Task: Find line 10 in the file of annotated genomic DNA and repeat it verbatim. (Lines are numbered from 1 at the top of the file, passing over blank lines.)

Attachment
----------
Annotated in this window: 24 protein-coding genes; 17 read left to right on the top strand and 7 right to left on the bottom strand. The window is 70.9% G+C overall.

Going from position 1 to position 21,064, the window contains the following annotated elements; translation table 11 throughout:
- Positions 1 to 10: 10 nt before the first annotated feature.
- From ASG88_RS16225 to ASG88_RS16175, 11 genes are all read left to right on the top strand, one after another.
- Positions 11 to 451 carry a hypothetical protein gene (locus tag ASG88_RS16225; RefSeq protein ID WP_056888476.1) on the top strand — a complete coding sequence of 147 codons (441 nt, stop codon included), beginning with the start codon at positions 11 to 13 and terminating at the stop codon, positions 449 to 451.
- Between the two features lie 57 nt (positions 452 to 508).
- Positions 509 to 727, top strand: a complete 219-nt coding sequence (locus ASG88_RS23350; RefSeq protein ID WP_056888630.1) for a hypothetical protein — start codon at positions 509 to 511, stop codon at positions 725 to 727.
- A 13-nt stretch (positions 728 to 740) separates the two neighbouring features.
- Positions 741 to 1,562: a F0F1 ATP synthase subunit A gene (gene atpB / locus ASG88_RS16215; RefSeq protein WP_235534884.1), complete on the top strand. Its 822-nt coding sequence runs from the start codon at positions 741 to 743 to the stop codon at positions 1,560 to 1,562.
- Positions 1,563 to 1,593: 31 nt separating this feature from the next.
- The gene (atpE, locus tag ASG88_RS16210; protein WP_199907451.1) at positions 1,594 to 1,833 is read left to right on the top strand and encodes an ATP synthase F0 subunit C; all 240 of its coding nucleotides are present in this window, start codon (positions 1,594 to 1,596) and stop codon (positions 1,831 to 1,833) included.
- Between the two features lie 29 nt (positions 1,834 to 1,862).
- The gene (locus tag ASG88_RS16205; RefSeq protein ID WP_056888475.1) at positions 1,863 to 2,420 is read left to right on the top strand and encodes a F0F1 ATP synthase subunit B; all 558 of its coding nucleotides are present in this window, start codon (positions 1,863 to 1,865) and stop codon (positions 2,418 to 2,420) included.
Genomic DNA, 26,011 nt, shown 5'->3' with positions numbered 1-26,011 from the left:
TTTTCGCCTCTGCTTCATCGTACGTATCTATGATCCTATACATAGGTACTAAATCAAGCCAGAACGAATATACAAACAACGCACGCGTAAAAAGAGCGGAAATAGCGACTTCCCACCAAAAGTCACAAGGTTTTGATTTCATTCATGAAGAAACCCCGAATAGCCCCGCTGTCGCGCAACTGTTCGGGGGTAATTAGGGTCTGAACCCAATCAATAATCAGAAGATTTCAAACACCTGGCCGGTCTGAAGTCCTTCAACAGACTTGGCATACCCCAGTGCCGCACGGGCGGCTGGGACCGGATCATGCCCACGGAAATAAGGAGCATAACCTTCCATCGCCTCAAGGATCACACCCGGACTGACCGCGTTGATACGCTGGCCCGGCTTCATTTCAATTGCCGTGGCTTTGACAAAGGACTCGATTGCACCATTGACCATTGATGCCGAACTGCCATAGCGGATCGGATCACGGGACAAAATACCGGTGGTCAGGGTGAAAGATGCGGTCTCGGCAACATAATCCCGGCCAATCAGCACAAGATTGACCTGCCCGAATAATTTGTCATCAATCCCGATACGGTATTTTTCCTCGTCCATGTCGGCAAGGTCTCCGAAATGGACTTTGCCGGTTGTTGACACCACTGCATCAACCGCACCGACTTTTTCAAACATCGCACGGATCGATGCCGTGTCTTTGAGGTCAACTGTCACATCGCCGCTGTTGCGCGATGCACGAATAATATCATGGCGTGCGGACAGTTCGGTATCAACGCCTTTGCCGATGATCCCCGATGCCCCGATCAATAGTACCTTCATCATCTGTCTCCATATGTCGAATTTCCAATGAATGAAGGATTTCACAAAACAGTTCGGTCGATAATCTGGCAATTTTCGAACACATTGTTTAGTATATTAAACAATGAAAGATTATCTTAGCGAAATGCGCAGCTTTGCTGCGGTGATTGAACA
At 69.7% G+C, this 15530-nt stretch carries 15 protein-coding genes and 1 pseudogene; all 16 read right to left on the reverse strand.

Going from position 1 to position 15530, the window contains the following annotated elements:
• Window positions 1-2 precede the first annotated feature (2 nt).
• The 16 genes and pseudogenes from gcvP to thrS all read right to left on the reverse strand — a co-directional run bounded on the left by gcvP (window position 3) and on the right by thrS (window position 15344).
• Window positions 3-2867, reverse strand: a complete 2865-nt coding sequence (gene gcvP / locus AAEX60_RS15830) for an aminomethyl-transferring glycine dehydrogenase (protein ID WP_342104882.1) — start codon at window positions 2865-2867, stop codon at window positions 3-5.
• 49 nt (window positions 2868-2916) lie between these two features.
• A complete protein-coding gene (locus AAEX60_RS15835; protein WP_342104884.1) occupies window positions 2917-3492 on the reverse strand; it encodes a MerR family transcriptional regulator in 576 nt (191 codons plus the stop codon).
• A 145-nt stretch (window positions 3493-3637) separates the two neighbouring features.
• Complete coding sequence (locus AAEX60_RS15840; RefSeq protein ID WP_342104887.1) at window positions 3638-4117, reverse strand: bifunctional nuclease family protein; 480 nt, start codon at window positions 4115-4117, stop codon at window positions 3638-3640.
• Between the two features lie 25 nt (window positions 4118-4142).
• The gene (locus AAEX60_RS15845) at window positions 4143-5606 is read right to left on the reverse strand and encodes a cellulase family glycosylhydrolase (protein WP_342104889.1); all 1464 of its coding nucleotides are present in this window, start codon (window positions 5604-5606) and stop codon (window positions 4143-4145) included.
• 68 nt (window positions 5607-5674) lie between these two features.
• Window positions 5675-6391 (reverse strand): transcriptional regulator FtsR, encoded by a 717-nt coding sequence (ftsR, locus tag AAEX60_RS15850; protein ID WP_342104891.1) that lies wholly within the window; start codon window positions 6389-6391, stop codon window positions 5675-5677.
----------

- Positions 1,563 to 1,593: 31 nt separating this feature from the next.